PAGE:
16. James, John A., 1976. "The Development of the National Money Market, 1893-1911," The Journal of Economic History, Cambridge University Press, vol. 36(04), pages 878-897, December.
  17. Chu, Kam Hon, 1999. "Free Banking and Information Asymmetry," Journal of Money, Credit and Banking, Blackwell Publishing, vol. 31(4), pages 748-62, November.
  18. Carr, Jack & Glied, Sherry & Mathewson, Frank, 1989. "Unlimited Liability and Free Banking in Scotland: A Note," The Journal of Economic History, Cambridge University Press, vol. 49(04), pages 974-978, December.
  19. Michael J. Haupert, 1994. "New York Free Banks and the Role of Reputations," The American Economist, Omicron Delta Epsilon, vol. 38(2), pages 66-77, October.
  20. Michael D. Bordo & Angela Redish, 1986. "Why did the Bank of Canada Emerge in 1935?," NBER Working Papers 2079, National Bureau of Economic Research, Inc.
  21. Milton Friedman & Anna Jacobson Schwartz, 1970. "Monetary Statistics of the United States: Estimates, Sources, Methods," NBER Books, National Bureau of Economic Research, Inc, number frie70-1, September.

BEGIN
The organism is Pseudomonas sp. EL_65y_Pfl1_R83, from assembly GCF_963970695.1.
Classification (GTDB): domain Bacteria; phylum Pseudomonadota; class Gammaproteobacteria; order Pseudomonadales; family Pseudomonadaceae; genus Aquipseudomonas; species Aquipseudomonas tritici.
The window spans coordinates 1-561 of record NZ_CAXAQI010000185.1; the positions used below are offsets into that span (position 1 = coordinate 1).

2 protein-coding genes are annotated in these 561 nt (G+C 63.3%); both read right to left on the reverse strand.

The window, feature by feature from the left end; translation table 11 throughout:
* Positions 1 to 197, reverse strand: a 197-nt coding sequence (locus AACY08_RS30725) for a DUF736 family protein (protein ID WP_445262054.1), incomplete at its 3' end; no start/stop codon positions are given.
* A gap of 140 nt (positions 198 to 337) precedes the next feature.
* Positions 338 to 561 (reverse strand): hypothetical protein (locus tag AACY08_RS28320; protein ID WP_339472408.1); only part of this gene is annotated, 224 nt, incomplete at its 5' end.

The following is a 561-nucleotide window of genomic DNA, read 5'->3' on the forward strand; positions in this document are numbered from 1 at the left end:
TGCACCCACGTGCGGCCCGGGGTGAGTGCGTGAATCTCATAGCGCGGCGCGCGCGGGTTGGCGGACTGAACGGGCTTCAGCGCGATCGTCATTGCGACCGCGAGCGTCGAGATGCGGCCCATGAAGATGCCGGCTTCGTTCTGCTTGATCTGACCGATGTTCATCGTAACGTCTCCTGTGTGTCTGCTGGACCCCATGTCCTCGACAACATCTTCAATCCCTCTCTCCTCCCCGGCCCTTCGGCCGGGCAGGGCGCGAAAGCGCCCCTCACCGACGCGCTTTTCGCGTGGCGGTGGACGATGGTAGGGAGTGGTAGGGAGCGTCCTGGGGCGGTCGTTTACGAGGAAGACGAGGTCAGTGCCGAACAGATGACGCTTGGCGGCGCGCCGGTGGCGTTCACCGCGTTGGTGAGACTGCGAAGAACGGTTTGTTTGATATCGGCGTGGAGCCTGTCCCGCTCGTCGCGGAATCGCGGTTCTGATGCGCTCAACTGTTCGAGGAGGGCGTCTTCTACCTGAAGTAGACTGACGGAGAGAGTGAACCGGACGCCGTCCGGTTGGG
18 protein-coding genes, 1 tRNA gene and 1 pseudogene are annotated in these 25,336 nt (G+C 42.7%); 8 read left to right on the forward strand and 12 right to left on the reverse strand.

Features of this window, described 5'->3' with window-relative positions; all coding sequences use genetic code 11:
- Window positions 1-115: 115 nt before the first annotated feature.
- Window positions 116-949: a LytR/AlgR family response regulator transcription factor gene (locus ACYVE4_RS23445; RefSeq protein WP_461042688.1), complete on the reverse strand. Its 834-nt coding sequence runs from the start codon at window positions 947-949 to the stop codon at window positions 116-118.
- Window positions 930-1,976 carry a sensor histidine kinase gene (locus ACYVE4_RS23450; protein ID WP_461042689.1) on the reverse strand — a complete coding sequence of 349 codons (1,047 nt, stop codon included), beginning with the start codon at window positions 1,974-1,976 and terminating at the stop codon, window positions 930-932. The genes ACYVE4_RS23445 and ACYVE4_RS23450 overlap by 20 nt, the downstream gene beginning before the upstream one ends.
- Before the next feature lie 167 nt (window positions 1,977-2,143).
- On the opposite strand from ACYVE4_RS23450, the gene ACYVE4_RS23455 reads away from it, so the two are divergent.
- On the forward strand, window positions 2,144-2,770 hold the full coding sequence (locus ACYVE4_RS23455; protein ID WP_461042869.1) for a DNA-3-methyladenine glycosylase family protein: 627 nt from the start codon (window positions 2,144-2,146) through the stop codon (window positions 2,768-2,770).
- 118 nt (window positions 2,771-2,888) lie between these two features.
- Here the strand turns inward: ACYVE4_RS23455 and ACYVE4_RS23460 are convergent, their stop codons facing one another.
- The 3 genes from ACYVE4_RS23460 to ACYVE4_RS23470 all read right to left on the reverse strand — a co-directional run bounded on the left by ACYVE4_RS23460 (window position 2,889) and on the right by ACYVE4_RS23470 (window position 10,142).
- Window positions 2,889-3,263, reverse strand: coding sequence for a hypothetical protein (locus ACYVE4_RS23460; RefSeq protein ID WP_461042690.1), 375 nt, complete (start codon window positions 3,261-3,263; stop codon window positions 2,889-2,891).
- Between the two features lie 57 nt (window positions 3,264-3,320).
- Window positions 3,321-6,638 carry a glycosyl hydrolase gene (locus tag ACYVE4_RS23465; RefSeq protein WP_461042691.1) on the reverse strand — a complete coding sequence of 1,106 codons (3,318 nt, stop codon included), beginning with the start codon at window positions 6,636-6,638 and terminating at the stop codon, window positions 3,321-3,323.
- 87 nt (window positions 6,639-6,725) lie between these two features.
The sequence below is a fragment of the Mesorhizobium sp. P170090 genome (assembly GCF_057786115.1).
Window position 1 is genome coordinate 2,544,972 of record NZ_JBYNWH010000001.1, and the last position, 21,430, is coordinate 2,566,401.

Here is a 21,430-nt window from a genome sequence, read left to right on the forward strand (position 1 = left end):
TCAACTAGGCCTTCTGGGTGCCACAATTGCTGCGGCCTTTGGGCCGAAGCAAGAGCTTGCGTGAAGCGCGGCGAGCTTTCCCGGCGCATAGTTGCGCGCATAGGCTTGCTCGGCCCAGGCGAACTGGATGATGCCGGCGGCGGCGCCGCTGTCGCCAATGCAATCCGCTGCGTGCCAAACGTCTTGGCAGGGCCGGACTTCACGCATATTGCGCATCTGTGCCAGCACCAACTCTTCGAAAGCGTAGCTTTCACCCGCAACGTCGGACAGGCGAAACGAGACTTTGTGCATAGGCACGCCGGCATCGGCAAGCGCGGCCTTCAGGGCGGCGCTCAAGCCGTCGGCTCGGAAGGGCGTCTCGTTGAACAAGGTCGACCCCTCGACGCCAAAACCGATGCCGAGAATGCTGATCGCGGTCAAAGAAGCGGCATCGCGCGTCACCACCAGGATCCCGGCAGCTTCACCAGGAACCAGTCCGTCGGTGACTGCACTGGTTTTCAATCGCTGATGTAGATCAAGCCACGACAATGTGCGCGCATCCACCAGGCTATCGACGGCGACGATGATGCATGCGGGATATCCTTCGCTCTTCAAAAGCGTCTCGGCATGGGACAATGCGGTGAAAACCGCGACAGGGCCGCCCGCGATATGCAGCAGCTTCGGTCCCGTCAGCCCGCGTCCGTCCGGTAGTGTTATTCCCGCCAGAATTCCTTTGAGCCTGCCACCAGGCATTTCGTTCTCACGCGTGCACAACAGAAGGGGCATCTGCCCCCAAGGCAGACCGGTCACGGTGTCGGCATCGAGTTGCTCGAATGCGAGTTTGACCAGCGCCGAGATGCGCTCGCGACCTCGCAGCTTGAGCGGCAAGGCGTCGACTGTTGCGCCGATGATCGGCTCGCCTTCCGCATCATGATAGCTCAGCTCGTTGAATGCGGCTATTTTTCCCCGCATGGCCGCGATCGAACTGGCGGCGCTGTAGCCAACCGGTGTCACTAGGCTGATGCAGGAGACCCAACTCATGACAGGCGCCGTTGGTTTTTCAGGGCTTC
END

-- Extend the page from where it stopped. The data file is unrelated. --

22. Fama, Eugene F., 1983. "Financial intermediation and price level control," Journal of Monetary Economics, Elsevier, vol. 12(1), pages 7-28.
  23. Gorton, Gary & Mullineaux, Donald J, 1987. "The Joint Production of Confidence: Endogenous Regulation and Nineteenth Century Commercial-Bank Clearinghouses," Journal of Money, Credit and Banking, Blackwell Publishing, vol. 19(4), pages 457-68, November.
  24. Bodenhorn, Howard & Haupert, Michael, 1995. "Was There a Note Issue Conundrum in the Free Banking Era?," Journal of Money, Credit and Banking, Blackwell Publishing, vol. 27(3), pages 702-12, August.
  25. Hasan, Iftekhar & Dwyer, Gerald P, Jr, 1994. "Bank Runs in the Free Banking Period," Journal of Money, Credit and Banking, Blackwell Publishing, vol. 26(2), pages 271-88, May.
  26. Charles Goodhart, 1988. "The Evolution of Central Banks," MIT Press Books, The MIT Press, edition 1, volume 1, number 0262570734, March.